Prepared by Evgeni Radushev, Svetlana Ivanova, Rumen Kovachev
Sponsored by IRCICA, International Centre for Minority Studies and
Intercultural Relations (IMIR), Sofia, Bulgaria 2003
This inventory was compiled owing to the joint efforts of three senior researchers Evgeni Radushev, Svetlana Ivanova, and Rumen Kovachev. They carried our the study for the present inventory by focusing on the registers and series of waqf documents compiled in the form of destes or quires of documents and two specialized kadı waqf sicills. The single documents, which Prof. L. Fekete calls “loose sheets” will be included in a second volume of the Inventory. A detailed annotation is given for each archival unit that is listed. The data contained in the registers informs us especially about the location of the land waqfs in the Balkans and Anatolia, their founders, the types of waqf properties, toponyms and onomastics, the salaries of waqf functionaries, market prices and the enterprises of various waqfs, depicting a detailed picture of the Ottoman Empire and providing information about problems which have not been formerly dealt with. This inventory includes 472 documents only from the funds of the Oriental Department at the National Library in Sofia. They are written primarily in Ottoman, while several archival units are in Arabic. Chronologically they range between the 15th and the 20th centuries. The documents are arranged in a chronological order.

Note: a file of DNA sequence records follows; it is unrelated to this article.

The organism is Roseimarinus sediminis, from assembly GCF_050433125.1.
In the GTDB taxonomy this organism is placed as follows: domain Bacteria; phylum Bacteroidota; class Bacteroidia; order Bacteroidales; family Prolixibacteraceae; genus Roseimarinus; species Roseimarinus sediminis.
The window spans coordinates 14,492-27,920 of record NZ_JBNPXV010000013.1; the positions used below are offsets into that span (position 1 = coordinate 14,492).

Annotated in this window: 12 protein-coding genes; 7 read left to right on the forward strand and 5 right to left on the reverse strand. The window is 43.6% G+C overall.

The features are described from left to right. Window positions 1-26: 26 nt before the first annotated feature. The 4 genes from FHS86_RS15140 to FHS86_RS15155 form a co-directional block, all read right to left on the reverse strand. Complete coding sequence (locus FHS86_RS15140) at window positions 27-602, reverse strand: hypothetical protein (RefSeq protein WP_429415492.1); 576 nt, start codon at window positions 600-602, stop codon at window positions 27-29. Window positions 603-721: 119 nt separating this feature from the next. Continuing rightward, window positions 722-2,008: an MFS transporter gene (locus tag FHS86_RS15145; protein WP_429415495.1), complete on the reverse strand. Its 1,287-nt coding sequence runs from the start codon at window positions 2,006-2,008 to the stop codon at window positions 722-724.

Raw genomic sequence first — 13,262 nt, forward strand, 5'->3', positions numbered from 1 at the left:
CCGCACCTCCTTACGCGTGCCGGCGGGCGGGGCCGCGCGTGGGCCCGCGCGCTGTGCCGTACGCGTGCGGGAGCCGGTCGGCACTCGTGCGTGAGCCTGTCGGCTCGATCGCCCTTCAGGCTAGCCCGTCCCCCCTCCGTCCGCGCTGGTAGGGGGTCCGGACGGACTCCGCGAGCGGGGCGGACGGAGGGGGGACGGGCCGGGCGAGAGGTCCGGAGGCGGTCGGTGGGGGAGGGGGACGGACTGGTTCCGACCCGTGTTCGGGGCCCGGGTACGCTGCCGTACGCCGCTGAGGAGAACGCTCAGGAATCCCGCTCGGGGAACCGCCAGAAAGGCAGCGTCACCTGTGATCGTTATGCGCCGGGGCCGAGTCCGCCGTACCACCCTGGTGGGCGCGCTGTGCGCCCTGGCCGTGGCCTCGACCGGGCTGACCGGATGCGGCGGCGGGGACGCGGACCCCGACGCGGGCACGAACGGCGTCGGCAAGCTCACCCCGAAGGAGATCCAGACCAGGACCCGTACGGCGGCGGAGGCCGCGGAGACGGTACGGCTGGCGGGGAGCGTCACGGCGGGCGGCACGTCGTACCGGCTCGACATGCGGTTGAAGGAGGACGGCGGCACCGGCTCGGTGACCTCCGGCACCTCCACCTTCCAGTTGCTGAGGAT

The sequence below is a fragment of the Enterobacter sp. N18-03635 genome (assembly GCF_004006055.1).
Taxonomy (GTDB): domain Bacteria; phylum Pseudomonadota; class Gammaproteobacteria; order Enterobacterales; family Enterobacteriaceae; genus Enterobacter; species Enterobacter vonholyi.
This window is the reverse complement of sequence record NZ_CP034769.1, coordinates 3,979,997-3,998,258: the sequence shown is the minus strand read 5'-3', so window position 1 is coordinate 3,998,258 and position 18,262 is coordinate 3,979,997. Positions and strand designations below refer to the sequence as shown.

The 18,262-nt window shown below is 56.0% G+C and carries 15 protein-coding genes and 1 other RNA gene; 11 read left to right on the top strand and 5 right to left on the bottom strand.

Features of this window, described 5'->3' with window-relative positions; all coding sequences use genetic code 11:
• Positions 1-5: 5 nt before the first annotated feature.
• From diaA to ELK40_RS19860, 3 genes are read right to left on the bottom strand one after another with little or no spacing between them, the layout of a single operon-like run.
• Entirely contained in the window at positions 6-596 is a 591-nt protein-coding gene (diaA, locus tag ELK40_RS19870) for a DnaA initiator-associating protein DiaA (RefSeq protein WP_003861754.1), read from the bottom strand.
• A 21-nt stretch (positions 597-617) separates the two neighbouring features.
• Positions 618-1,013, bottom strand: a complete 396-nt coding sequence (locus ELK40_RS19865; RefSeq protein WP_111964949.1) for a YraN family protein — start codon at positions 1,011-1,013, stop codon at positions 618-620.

This volume contains an index of the personal names of the founders, trustees of waqfs as well as some of the officers. The biographical information is significant for local history as well as the “inner” history of the empire. This index also contains short lives of military commanders, religious functionaries, sultans’ wives, eunuchs, etc. The index of geographic places identifies Ottoman and modern names of villages and mahalles. Then come the subject matter index and the glossary of terms. The glossary includes useful information for all researchers of Ottoman history.
The present inventory sheds light upon one of the significant subjects of Ottoman social and economic history on the basis of first hand archival documents.